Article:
Programme
Handel
Violin Sonata in D major, Op.1 no.13
Io sperai trovar riposo and Deh! Non dir from Ottone, Re di Germania

Festing
Trio Sonata in D minor, Op.6 no.2

Handel
Agitata da fiato from Rodrigo
V'adoro, o luci belle from Riccardo Primo, Re d'Inghliterra
Trio Sonata in F major, Op.5 no.6
Thou shalt bring them in from Israel in Egypt

Suitable for

  • Any age

Admission

£9 Adults
£5 Students

Website

http://www.handelhouse.org/whats-on/concerts-and-events/salon-to-stage

Musicians

Telemann Romances the French

  • 28 August 2014 6:30-7:30pm

Musicians
Laura Piras (baroque flute)
Julia Kuhn (baroque violin)
Liam Byrne (viola da gamba)
Tom Foster (Harpsichord)

Description
The first set of Quartets, originally published in Hamburg in 1730 were so popular in Paris that it was suggested to Telemann they should be republished there in 1738 under the name ‘Paris Quartets’. Telemann, keen to keep his name on the lips of Parisians, followed the advice and subsequently wrote a second set. He sealed the deal by giving the movements French names.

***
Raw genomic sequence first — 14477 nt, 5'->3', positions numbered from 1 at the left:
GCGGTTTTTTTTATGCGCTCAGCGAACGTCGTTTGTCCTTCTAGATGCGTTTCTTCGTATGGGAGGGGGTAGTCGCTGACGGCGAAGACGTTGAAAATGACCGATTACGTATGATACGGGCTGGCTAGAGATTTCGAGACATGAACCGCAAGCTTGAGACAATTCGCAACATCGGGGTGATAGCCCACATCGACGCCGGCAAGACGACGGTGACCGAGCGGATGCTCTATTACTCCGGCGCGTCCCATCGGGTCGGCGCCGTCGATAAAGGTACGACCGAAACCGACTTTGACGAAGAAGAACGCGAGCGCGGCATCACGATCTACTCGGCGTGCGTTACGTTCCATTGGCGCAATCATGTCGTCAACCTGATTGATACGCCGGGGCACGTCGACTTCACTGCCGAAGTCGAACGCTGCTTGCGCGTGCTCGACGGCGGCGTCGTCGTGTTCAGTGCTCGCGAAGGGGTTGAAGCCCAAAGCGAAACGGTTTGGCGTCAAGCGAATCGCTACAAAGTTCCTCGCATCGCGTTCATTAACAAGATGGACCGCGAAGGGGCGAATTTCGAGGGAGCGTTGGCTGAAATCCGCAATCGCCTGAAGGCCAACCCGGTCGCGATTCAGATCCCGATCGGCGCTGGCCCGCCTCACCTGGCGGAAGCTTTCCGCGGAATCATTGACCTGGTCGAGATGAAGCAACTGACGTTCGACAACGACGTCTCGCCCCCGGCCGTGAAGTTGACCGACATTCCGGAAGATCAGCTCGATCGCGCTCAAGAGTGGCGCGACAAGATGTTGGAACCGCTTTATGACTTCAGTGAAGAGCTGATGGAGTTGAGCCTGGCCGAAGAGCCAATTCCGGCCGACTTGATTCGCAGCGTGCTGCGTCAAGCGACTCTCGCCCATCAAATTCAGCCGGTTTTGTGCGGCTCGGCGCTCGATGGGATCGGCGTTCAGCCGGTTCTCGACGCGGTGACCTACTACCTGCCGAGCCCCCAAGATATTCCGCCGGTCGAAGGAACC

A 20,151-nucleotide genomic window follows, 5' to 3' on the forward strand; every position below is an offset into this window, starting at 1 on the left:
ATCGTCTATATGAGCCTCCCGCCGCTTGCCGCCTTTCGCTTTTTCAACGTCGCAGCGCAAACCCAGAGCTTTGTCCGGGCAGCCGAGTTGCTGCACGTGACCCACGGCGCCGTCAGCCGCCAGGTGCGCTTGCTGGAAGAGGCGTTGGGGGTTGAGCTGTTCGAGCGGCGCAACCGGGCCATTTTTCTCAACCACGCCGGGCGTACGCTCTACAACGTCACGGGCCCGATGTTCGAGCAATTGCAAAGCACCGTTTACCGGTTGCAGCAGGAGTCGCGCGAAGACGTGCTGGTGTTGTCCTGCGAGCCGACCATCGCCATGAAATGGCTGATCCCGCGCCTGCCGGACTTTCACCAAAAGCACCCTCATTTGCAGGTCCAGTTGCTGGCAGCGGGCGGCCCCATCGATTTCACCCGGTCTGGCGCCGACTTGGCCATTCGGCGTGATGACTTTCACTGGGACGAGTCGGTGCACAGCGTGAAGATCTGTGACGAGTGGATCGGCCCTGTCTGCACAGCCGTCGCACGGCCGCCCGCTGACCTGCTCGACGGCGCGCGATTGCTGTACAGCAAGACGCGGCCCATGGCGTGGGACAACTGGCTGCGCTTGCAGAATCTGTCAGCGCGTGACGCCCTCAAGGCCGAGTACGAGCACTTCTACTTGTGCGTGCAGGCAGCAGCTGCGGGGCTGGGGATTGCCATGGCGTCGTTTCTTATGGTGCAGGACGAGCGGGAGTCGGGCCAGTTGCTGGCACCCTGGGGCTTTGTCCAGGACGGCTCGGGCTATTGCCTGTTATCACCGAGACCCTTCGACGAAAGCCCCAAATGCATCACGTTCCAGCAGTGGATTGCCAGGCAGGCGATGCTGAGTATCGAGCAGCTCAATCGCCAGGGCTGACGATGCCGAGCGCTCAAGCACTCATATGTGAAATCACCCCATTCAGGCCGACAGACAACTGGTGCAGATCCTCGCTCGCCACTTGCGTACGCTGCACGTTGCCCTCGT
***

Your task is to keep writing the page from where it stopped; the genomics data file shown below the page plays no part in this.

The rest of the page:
The measure of Telemann’s success in Paris, partly due to the Paris Quartets, can be seen by the big name performers of his day who he attracted to perform the works - Blavet (flute), Guignon (violin), Forqueray the Younger (gamba) and Edouard (cello).

The concert will feature two Quartets from the second set. Also a quartet for the same instrumentation by Louis Gabriel Guillemain titled Sonates en quatuors ou conversations galantes et amusantes entre une Flute Traversiere, un Violon, une Basse de Viole et la Basse Continue. A native of Paris, Guillemain enjoyed a successful career in Paris at the same time, progressing from musicien ordinaire to the King in 1737 to one of the highest paid musicians in the court by 1740. Guillemain would no doubt have been inspired to write for this wonderful combination of instruments by the success of Telemann’s Quartets.